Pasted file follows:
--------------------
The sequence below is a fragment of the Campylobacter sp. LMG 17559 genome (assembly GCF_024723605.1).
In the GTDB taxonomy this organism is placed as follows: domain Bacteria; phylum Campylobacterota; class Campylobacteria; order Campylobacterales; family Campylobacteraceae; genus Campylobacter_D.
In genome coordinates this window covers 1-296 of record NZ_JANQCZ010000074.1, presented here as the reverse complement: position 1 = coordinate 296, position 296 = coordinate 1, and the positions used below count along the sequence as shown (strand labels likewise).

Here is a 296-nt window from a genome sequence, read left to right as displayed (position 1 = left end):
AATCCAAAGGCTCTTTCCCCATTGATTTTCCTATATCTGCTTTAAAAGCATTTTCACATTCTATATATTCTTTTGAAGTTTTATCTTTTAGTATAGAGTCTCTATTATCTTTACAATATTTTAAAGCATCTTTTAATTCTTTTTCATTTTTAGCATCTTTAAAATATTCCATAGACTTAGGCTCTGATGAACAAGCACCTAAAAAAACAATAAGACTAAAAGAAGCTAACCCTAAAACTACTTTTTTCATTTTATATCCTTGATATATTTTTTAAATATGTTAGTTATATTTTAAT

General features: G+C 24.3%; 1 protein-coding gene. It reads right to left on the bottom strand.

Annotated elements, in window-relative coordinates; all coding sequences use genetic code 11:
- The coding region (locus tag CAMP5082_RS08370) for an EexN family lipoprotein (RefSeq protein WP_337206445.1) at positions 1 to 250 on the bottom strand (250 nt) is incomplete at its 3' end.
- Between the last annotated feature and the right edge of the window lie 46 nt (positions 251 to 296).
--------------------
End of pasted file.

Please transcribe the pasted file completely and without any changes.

The sequence below is a fragment of the Campylobacter sp. LMG 17559 genome (assembly GCF_024723605.1).
In the GTDB taxonomy this organism is placed as follows: domain Bacteria; phylum Campylobacterota; class Campylobacteria; order Campylobacterales; family Campylobacteraceae; genus Campylobacter_D.
In genome coordinates this window covers 1-296 of record NZ_JANQCZ010000074.1, presented here as the reverse complement: position 1 = coordinate 296, position 296 = coordinate 1, and the positions used below count along the sequence as shown (strand labels likewise).

Here is a 296-nt window from a genome sequence, read left to right as displayed (position 1 = left end):
AATCCAAAGGCTCTTTCCCCATTGATTTTCCTATATCTGCTTTAAAAGCATTTTCACATTCTATATATTCTTTTGAAGTTTTATCTTTTAGTATAGAGTCTCTATTATCTTTACAATATTTTAAAGCATCTTTTAATTCTTTTTCATTTTTAGCATCTTTAAAATATTCCATAGACTTAGGCTCTGATGAACAAGCACCTAAAAAAACAATAAGACTAAAAGAAGCTAACCCTAAAACTACTTTTTTCATTTTATATCCTTGATATATTTTTTAAATATGTTAGTTATATTTTAAT

General features: G+C 24.3%; 1 protein-coding gene. It reads right to left on the bottom strand.

Annotated elements, in window-relative coordinates; all coding sequences use genetic code 11:
- The coding region (locus tag CAMP5082_RS08370) for an EexN family lipoprotein (RefSeq protein WP_337206445.1) at positions 1 to 250 on the bottom strand (250 nt) is incomplete at its 3' end.
- Between the last annotated feature and the right edge of the window lie 46 nt (positions 251 to 296).